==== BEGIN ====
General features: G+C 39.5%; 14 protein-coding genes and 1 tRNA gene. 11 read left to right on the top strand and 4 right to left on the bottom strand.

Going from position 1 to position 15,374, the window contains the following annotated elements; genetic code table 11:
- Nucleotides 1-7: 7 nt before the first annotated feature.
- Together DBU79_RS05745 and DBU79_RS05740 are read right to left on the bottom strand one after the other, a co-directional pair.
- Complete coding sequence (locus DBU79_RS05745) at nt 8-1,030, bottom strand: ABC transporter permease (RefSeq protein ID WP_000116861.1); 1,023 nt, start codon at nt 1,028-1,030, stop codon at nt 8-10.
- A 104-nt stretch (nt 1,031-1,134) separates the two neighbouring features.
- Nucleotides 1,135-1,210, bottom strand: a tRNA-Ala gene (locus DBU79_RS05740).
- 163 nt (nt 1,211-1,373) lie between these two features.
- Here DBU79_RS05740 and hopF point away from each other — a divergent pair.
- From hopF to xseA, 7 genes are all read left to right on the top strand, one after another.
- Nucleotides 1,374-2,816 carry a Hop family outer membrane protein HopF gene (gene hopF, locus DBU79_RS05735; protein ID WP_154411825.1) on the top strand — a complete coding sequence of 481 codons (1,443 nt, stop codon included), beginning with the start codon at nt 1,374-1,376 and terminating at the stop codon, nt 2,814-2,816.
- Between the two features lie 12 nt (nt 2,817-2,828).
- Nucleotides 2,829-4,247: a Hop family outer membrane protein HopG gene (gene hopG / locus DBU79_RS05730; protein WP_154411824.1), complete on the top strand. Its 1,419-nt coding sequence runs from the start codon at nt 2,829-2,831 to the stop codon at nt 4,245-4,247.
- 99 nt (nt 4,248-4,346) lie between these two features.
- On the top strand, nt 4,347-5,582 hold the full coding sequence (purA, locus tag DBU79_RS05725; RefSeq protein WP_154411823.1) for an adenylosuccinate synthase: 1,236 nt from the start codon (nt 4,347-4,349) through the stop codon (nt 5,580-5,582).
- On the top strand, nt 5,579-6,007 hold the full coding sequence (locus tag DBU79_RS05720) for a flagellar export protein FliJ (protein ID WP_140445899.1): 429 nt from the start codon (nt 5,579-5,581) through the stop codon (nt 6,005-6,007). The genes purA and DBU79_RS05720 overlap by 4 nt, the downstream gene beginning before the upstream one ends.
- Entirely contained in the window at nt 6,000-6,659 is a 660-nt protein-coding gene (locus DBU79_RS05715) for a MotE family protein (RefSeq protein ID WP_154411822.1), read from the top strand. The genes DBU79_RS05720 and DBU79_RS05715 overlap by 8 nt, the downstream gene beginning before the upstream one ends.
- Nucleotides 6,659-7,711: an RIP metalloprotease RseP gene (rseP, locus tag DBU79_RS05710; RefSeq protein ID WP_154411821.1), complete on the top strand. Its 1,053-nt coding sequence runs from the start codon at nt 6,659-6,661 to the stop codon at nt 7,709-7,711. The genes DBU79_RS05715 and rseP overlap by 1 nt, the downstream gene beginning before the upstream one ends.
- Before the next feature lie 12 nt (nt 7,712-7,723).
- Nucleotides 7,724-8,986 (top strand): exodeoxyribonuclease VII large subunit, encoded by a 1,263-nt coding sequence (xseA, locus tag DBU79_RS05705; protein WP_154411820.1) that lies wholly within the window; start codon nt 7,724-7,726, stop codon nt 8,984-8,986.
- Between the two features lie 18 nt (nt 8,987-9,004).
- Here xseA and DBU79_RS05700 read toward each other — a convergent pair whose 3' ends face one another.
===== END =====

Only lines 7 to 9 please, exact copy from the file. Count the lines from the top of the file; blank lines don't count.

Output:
- Nucleotides 1,135-1,210, bottom strand: a tRNA-Ala gene (locus DBU79_RS05740).
- 163 nt (nt 1,211-1,373) lie between these two features.
- Here DBU79_RS05740 and hopF point away from each other — a divergent pair.